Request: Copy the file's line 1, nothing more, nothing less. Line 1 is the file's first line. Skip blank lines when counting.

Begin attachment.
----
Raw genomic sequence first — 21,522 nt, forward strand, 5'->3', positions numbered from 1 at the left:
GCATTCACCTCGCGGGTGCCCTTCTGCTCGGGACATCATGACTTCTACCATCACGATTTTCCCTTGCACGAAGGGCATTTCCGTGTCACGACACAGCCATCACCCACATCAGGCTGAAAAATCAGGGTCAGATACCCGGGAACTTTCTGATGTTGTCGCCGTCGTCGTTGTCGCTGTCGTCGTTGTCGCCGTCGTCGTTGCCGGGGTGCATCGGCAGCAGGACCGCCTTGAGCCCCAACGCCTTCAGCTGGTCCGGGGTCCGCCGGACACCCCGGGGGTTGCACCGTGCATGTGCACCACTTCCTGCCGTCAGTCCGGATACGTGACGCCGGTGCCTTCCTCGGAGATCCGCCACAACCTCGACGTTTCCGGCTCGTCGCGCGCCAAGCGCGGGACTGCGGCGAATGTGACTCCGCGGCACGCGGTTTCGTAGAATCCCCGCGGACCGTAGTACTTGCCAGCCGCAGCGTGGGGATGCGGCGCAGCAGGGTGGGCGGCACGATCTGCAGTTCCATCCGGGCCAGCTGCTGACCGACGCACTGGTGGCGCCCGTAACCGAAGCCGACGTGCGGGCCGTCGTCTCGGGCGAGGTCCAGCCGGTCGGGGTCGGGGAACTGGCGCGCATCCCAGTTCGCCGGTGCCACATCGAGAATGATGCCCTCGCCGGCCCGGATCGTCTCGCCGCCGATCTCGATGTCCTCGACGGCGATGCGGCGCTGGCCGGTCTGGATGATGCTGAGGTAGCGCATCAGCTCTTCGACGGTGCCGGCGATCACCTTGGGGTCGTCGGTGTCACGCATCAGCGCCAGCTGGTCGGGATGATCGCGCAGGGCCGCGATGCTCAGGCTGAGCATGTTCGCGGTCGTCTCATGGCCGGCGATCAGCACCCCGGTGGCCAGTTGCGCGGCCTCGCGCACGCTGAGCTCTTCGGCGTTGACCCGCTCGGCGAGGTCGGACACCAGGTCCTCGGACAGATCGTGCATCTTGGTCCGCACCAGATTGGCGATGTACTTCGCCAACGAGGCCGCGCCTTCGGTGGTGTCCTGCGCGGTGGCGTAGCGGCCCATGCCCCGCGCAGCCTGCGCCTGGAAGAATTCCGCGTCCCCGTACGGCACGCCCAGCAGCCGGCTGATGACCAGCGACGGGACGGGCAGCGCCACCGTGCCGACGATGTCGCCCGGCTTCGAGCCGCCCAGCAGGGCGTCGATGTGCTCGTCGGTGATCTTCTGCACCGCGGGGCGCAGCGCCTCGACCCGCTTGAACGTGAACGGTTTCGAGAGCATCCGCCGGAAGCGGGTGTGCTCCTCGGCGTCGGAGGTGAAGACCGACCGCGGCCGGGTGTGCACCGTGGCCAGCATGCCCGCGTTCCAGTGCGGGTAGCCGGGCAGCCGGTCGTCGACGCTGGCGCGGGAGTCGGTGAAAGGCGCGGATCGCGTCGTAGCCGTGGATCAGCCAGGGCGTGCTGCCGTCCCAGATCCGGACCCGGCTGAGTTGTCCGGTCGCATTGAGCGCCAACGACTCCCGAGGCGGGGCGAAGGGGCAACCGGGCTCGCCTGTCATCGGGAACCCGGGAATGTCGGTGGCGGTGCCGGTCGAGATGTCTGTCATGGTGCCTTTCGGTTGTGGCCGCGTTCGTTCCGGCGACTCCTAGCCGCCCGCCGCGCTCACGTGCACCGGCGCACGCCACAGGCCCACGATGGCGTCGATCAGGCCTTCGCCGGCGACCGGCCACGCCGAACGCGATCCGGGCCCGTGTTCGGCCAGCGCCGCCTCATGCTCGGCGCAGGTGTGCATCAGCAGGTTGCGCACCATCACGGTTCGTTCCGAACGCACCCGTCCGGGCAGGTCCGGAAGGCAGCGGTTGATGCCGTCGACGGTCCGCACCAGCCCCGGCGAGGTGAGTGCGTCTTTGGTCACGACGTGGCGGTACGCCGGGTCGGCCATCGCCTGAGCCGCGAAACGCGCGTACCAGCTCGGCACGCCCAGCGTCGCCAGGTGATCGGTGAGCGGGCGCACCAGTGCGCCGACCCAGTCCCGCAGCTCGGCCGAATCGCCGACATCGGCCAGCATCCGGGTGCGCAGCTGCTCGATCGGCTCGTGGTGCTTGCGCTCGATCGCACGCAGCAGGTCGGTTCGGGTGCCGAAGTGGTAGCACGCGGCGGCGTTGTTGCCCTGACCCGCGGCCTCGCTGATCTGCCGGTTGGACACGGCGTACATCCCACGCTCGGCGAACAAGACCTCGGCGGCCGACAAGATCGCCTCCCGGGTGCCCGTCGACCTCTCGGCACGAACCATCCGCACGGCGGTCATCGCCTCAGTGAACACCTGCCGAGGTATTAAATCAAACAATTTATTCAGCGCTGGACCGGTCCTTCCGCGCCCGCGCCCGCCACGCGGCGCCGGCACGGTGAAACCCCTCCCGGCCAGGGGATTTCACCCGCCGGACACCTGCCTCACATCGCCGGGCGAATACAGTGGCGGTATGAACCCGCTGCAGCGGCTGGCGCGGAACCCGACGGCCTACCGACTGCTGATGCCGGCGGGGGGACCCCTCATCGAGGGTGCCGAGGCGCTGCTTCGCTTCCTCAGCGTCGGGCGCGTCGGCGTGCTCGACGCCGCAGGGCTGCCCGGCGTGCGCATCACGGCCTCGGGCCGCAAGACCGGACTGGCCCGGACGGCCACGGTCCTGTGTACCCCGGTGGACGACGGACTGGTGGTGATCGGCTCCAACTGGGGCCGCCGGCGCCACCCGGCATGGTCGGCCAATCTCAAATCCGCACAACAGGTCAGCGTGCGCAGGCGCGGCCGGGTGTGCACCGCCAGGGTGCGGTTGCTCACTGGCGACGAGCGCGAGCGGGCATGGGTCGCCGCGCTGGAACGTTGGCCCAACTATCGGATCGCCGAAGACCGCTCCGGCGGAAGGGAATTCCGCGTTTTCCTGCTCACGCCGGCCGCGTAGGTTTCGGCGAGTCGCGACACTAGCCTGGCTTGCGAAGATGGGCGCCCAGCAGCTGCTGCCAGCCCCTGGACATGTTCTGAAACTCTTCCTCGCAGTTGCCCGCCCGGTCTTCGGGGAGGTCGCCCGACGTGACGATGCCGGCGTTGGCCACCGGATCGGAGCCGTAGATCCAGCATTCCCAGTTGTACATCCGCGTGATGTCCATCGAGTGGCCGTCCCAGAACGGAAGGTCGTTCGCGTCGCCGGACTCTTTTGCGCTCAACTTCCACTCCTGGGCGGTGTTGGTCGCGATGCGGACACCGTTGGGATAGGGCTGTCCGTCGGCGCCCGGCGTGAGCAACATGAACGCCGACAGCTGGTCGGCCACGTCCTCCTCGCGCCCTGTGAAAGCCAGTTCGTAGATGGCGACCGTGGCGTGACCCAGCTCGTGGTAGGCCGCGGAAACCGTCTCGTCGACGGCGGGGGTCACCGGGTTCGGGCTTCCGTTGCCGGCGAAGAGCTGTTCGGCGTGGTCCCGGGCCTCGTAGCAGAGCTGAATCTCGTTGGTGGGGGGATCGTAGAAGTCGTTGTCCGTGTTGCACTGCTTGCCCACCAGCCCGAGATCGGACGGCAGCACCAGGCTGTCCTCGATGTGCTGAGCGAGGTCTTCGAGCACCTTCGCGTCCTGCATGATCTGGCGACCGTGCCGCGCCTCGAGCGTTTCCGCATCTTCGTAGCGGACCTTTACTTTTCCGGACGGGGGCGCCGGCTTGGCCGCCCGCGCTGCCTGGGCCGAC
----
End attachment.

Raw genomic sequence first — 21,522 nt, forward strand, 5'->3', positions numbered from 1 at the left: